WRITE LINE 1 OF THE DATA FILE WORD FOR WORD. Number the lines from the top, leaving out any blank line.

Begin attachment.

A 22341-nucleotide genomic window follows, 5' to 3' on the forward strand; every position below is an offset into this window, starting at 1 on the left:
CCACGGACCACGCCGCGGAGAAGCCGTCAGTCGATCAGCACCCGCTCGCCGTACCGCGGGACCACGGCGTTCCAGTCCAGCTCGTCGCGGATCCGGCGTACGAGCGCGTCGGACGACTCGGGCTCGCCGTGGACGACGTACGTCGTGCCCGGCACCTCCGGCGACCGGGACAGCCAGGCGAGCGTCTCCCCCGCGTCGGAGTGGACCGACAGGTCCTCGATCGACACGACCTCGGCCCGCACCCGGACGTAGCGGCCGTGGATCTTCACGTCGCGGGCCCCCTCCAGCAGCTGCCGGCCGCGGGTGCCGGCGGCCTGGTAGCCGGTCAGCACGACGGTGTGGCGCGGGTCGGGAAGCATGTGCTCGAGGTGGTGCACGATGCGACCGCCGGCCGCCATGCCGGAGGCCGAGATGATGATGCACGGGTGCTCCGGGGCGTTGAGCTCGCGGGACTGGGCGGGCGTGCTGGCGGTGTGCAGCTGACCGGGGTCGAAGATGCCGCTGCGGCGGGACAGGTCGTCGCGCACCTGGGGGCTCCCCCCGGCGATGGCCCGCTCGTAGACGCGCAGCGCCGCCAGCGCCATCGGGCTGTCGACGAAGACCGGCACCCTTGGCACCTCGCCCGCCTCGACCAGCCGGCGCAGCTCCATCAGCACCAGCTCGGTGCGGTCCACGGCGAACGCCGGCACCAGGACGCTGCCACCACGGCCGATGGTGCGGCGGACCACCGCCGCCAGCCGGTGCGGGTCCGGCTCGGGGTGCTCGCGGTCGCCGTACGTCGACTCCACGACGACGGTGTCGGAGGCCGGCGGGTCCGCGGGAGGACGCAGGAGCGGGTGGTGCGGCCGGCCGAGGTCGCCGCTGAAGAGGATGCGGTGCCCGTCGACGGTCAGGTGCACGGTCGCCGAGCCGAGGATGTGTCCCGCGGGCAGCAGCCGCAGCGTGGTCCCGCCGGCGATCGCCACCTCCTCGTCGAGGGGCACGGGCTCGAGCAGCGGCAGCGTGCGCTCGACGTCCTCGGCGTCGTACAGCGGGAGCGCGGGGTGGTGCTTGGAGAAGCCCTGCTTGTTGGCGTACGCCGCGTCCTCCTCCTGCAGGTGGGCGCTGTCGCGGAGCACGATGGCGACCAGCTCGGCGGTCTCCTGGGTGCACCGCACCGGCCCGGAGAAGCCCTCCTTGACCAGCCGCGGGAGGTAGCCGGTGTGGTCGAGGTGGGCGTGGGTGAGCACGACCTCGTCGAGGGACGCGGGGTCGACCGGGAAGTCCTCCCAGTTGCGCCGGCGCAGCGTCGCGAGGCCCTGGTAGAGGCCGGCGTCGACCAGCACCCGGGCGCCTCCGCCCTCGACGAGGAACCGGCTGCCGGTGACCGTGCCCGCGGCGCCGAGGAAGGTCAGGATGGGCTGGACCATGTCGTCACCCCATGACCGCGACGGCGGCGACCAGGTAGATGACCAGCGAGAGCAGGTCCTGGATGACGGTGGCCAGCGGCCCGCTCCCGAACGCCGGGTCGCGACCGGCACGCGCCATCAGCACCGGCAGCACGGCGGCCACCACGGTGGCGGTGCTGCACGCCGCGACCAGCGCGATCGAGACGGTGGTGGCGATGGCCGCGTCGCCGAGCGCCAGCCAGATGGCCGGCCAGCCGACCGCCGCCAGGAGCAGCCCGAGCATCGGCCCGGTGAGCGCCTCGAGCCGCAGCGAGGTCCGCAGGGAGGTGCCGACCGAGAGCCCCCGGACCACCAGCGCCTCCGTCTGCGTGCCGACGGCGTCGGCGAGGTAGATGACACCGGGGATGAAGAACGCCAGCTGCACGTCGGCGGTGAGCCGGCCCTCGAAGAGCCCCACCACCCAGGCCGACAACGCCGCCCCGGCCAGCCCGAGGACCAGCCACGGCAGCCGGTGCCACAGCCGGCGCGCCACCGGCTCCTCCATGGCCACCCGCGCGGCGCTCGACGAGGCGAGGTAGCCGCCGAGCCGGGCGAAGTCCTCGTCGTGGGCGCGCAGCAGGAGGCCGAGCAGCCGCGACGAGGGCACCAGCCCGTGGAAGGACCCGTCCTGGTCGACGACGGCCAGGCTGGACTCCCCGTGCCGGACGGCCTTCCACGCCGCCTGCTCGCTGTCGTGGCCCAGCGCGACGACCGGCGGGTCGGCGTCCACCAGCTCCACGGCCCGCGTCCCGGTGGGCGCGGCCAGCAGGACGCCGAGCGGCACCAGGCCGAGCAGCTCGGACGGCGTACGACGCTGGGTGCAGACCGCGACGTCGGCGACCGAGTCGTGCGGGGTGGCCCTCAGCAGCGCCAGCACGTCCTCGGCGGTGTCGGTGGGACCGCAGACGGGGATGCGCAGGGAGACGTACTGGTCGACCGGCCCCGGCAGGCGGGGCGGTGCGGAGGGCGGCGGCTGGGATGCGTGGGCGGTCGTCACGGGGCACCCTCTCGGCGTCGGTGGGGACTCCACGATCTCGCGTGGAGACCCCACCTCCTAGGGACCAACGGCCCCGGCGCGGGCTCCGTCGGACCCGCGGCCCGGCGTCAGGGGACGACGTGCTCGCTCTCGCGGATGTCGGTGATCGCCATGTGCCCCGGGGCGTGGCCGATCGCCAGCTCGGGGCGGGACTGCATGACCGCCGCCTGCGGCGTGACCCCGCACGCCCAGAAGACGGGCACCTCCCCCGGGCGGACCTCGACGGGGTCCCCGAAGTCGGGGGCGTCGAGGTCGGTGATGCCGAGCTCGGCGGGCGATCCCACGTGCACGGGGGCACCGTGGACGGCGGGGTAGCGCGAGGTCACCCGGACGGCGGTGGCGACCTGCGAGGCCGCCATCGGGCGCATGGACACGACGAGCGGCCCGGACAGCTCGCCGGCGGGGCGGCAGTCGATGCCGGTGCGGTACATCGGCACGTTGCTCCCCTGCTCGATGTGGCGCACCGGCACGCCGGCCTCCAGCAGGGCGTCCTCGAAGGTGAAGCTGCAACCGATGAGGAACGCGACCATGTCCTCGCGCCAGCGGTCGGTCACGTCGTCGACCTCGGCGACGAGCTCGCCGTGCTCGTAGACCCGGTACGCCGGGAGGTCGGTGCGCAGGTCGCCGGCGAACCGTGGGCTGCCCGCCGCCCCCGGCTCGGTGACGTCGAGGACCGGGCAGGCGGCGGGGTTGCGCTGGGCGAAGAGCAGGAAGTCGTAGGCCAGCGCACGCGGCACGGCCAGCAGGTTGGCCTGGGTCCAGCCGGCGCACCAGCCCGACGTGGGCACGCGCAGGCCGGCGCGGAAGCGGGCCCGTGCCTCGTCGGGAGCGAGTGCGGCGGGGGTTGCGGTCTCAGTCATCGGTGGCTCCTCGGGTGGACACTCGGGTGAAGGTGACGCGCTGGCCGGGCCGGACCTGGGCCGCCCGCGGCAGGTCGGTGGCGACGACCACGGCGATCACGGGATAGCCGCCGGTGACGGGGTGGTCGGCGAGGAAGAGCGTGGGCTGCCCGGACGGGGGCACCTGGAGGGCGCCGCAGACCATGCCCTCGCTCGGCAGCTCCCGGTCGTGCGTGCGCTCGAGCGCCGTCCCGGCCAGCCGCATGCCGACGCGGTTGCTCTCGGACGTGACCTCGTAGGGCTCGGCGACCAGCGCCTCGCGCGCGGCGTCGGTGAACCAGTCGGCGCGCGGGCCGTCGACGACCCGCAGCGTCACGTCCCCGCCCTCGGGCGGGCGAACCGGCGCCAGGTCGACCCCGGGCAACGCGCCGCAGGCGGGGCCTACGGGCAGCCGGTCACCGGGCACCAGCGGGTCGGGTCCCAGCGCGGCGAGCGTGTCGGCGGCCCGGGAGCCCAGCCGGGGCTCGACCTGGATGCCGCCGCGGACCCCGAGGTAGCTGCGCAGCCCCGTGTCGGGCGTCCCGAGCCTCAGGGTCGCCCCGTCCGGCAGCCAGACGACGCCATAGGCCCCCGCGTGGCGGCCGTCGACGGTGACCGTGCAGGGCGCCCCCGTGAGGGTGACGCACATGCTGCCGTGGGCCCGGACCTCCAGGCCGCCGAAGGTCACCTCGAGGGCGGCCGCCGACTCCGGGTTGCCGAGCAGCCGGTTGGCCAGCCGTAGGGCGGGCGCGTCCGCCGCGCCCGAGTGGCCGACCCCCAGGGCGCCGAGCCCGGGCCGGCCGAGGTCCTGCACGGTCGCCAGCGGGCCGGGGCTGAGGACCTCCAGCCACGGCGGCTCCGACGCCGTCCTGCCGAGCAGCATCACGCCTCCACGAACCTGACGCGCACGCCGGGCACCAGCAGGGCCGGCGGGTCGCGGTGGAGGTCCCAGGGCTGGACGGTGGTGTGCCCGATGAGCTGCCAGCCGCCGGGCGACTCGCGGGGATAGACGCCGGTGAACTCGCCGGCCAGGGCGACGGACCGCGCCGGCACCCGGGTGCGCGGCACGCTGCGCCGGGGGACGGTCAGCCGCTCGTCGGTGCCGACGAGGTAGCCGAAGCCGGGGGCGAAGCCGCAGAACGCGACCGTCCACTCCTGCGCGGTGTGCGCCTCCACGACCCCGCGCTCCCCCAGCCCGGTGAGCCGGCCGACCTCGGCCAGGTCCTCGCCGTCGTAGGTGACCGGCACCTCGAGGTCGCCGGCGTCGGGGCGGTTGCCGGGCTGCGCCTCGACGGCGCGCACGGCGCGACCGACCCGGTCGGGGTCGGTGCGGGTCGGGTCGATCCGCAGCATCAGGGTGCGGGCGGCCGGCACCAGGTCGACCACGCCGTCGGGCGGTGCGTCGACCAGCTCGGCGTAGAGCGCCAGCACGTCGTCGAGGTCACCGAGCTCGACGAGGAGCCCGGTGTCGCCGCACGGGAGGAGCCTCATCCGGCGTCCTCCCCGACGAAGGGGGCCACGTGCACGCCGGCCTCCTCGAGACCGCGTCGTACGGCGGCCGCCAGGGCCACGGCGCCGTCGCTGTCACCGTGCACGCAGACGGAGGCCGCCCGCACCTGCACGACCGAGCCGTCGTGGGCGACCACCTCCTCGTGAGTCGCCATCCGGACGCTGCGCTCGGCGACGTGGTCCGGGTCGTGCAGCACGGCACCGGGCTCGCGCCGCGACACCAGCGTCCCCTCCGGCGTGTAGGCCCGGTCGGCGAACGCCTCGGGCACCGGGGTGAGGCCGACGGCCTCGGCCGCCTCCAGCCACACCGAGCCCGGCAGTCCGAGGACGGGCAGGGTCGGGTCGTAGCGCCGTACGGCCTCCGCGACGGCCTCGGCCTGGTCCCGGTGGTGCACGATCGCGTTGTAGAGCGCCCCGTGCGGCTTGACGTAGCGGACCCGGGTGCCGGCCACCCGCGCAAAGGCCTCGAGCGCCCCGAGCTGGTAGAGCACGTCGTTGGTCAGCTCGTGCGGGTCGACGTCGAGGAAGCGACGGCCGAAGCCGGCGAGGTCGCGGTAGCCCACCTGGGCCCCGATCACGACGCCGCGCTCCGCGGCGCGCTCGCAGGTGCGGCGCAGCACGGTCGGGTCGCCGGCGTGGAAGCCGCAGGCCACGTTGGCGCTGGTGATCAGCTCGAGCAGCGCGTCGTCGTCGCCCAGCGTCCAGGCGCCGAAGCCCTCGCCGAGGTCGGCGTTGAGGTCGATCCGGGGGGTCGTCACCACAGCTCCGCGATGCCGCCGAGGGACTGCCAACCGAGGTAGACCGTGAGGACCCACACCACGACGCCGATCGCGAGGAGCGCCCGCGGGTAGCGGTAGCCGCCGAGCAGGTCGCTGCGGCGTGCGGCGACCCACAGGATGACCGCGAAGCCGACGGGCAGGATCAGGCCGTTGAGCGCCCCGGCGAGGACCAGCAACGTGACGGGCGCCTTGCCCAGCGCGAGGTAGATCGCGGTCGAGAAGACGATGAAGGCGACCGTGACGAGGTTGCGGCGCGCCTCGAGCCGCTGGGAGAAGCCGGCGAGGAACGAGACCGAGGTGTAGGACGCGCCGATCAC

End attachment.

A 22341-nucleotide genomic window follows, 5' to 3' on the forward strand; every position below is an offset into this window, starting at 1 on the left: